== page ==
“Snowbird” Life Appealing, But Few Canadians Are Living It.

Tuesday, December 17, 2013

tropical ocean viewEven though there may be an appeal to living the "snowbird" life in retirement - one where an escape to a warm climate is made in order to escape the cold - most retirees say that they fully intend to stay in Canada once they call it a career, according to newly released polling data.

In its "Retirement Myths and Realities Poll," the Royal Bank of Canada reported that just over 25 percent of soon-to-be retired Canadians expect to move to a destination that's warm year-round once they officially exit the workforce. Additionally, among respondents who had already retired, only 16 percent said that they could be accurately described as a snowbird, having moved away from Canada in order to take advantage of a location where the mercury level rarely to never drops below freezing.

Meanwhile, despite the fact that the vast majority of not-yet-retired Canadians - as well as those who have already left their jobs - won't or can't be described as snowbirds post-career, they have a lot on their plate in terms of what they would like to accomplish. For example, more than one in six said that they would at the very least like to travel during retirement, a sentiment shared by nearly three-quarters of pre-retirees. Furthermore, more than half of respondents in the dual phases of retirement said that they want to spend more time with their partner or spouse and devote more time to personal pursuits.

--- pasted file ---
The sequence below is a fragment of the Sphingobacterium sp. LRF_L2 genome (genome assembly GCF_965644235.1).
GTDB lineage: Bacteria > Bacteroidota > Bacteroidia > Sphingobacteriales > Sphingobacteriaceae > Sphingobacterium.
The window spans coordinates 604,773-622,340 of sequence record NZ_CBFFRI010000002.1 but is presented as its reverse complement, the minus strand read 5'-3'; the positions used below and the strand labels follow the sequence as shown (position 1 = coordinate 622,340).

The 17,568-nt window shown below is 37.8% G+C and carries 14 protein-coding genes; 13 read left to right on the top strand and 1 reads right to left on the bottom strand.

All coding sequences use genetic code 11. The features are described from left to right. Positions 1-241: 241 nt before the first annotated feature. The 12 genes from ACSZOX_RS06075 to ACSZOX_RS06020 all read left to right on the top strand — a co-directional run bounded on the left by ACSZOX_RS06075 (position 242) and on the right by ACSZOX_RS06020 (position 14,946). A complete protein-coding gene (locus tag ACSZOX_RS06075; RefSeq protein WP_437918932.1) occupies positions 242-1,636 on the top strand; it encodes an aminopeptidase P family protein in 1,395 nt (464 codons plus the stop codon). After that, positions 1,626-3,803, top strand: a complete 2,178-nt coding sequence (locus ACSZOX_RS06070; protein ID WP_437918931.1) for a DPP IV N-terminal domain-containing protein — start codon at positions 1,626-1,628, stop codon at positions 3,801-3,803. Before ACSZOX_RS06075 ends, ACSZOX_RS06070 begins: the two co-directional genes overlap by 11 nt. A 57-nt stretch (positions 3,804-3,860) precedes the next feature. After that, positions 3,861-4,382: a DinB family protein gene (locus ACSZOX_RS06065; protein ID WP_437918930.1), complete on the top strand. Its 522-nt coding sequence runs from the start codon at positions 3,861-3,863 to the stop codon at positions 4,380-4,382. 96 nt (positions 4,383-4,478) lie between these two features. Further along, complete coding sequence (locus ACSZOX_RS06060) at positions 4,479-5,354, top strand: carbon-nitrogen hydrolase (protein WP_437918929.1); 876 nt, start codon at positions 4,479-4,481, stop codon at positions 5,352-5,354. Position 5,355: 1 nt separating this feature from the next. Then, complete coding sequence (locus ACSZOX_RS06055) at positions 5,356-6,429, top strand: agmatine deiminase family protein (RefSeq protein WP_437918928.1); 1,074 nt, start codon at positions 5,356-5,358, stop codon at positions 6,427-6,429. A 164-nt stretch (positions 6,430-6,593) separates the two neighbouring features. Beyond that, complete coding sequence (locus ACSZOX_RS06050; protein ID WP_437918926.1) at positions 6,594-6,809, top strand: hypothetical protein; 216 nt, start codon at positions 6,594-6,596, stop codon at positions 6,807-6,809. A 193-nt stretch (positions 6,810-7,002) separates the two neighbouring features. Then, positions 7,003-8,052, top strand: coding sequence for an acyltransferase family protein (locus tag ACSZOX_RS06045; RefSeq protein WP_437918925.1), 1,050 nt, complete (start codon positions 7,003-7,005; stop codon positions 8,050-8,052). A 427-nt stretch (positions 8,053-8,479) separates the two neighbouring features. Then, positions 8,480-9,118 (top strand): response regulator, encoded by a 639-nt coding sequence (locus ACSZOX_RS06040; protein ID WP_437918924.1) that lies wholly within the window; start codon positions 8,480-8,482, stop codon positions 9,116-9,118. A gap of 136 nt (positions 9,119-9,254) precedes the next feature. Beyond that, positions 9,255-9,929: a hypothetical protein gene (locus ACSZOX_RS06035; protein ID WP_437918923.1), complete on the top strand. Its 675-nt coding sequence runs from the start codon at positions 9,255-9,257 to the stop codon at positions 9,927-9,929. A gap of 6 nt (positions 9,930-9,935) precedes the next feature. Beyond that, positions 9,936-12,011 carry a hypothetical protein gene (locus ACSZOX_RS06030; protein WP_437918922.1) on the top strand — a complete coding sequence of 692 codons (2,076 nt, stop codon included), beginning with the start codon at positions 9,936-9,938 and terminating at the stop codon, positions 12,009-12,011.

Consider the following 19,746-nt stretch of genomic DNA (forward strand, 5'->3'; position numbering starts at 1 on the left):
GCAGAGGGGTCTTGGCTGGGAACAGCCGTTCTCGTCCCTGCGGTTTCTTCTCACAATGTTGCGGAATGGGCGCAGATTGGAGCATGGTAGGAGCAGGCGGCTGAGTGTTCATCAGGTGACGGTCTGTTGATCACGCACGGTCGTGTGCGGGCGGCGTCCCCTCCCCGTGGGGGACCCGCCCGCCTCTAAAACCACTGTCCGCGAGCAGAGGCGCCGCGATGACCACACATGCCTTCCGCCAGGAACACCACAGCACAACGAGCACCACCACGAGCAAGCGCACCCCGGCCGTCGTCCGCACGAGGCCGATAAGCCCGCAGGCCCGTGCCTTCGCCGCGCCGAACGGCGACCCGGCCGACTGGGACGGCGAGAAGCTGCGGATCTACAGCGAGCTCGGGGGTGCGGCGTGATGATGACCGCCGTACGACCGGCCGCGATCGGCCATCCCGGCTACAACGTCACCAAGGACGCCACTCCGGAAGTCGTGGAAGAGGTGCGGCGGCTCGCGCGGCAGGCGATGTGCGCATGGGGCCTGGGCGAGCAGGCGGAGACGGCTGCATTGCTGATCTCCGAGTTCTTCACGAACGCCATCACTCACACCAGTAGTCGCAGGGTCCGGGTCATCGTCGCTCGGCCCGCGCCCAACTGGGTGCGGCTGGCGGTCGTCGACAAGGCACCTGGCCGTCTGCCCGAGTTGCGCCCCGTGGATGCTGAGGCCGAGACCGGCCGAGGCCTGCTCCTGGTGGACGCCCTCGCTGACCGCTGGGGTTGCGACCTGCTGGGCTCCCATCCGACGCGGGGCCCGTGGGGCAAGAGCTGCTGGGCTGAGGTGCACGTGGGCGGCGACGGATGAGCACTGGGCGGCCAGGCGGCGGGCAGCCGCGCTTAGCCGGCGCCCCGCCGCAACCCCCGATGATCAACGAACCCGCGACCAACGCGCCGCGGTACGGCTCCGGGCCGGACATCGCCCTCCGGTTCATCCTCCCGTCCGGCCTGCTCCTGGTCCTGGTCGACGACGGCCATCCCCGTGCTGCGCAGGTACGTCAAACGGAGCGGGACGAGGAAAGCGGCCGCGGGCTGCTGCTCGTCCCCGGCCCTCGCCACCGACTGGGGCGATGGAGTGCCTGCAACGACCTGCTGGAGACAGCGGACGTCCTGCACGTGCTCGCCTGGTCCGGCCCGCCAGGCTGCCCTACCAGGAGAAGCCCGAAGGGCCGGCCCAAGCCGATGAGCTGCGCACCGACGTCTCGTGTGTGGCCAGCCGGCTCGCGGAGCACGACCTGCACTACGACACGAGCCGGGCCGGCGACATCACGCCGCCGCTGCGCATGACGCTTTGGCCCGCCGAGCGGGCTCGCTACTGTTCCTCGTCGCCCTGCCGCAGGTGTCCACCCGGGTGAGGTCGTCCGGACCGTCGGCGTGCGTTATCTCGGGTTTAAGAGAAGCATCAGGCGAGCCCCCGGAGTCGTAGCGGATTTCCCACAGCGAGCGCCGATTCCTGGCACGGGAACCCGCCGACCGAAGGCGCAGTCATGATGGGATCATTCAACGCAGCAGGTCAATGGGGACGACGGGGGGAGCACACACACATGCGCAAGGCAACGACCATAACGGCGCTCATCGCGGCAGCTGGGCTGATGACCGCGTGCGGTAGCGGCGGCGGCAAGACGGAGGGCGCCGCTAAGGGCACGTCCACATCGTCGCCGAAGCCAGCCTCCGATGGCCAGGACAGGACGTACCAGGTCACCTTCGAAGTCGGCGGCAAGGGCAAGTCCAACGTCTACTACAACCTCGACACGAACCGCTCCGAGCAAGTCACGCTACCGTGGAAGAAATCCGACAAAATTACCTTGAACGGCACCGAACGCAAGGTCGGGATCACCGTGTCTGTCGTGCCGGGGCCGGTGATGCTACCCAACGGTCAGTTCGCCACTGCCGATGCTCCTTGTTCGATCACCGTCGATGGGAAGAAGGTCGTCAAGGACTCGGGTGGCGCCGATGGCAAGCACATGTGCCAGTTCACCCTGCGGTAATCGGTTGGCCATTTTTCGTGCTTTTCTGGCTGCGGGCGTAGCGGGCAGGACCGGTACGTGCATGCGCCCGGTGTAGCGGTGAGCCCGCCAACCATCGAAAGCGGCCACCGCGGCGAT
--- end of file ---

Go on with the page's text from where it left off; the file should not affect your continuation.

Where there was a considerable gap between retirees and pre-retirees was performing volunteer work. Approximately 40 percent of retirees said they had or expect to give up some of their time to a charitable cause versus more than 55 percent of pre-retirees who intend to work for something they're passionate about without being paid.

As for traveling, there was also a slight difference among men and women. For example the RBC poll found that seven in ten women said they intend to travel in retirement versus about  two-thirds of men who said the same.

Many Canadians who do travel - especially those who prefer warmth over cold - head south to the resort location of Orlando, Fla. In 2014, the city's official tourist information provider has released several reasons for why Canadians should at the very least visit the Sunshine's State's third largest metropolitan area.

  • Walt Disney World Resort is scheduled to complete "Fantasyland," which is a new part of the amusement park that has been under construction.
  • SeaWorld has Orlando's steepest waterslide called "Ihu's Breakaway Falls.
  • Go-cart enthusiasts can take advantage of a 805-meter track built exclusively for racing.
  • Four Seasons Resort Orlando is not only centrally located, but is extremely spacious, with nearly 450 guest rooms and dozens of activities to do, such as golf, swim and enjoy fine dining at an assortment of restaurants.

Wherever and whatever Canadians intend to do in retirement or at any other time of the year, they will likely need a mode of transportation in order to get to various destinations. And the best way of going about this is typically by renting a car. Policyholders may want to consider getting in touch with their car insurance provider to see if their plan includes protection for rented vehicles. Some rental car companies offer insurance as part of a purchase, but travelers can save themselves some money if they already have it as part of their coverage. This can shave potentially hundreds of dollars off of a rental car bill, depending on how long the vehicle is being leased for.